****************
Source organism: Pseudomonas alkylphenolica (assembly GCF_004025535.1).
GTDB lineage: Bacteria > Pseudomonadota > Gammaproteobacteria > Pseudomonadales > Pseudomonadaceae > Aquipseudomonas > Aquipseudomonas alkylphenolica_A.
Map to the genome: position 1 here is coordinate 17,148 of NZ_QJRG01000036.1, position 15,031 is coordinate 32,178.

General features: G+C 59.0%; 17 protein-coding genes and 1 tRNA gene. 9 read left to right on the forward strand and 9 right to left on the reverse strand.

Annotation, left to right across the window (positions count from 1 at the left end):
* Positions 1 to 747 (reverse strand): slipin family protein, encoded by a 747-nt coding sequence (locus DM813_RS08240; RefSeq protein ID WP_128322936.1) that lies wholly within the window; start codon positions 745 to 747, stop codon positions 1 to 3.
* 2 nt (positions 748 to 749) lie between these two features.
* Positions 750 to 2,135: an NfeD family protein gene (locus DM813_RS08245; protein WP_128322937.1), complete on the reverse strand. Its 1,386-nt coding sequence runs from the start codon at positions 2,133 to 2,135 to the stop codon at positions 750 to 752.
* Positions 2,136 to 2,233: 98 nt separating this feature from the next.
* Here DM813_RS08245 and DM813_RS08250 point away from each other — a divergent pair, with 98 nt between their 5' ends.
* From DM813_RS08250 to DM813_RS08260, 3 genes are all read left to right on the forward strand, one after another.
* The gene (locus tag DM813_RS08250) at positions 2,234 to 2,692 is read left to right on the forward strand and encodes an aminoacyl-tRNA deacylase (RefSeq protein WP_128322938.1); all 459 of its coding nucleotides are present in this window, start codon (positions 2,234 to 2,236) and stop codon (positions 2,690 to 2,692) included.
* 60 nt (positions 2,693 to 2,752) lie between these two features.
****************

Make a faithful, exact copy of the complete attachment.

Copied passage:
Source organism: Pseudomonas alkylphenolica (assembly GCF_004025535.1).
GTDB lineage: Bacteria > Pseudomonadota > Gammaproteobacteria > Pseudomonadales > Pseudomonadaceae > Aquipseudomonas > Aquipseudomonas alkylphenolica_A.
Map to the genome: position 1 here is coordinate 17,148 of NZ_QJRG01000036.1, position 15,031 is coordinate 32,178.

General features: G+C 59.0%; 17 protein-coding genes and 1 tRNA gene. 9 read left to right on the forward strand and 9 right to left on the reverse strand.

Annotation, left to right across the window (positions count from 1 at the left end):
* Positions 1 to 747 (reverse strand): slipin family protein, encoded by a 747-nt coding sequence (locus DM813_RS08240; RefSeq protein ID WP_128322936.1) that lies wholly within the window; start codon positions 745 to 747, stop codon positions 1 to 3.
* 2 nt (positions 748 to 749) lie between these two features.
* Positions 750 to 2,135: an NfeD family protein gene (locus DM813_RS08245; protein WP_128322937.1), complete on the reverse strand. Its 1,386-nt coding sequence runs from the start codon at positions 2,133 to 2,135 to the stop codon at positions 750 to 752.
* Positions 2,136 to 2,233: 98 nt separating this feature from the next.
* Here DM813_RS08245 and DM813_RS08250 point away from each other — a divergent pair, with 98 nt between their 5' ends.
* From DM813_RS08250 to DM813_RS08260, 3 genes are all read left to right on the forward strand, one after another.
* The gene (locus tag DM813_RS08250) at positions 2,234 to 2,692 is read left to right on the forward strand and encodes an aminoacyl-tRNA deacylase (RefSeq protein WP_128322938.1); all 459 of its coding nucleotides are present in this window, start codon (positions 2,234 to 2,236) and stop codon (positions 2,690 to 2,692) included.
* 60 nt (positions 2,693 to 2,752) lie between these two features.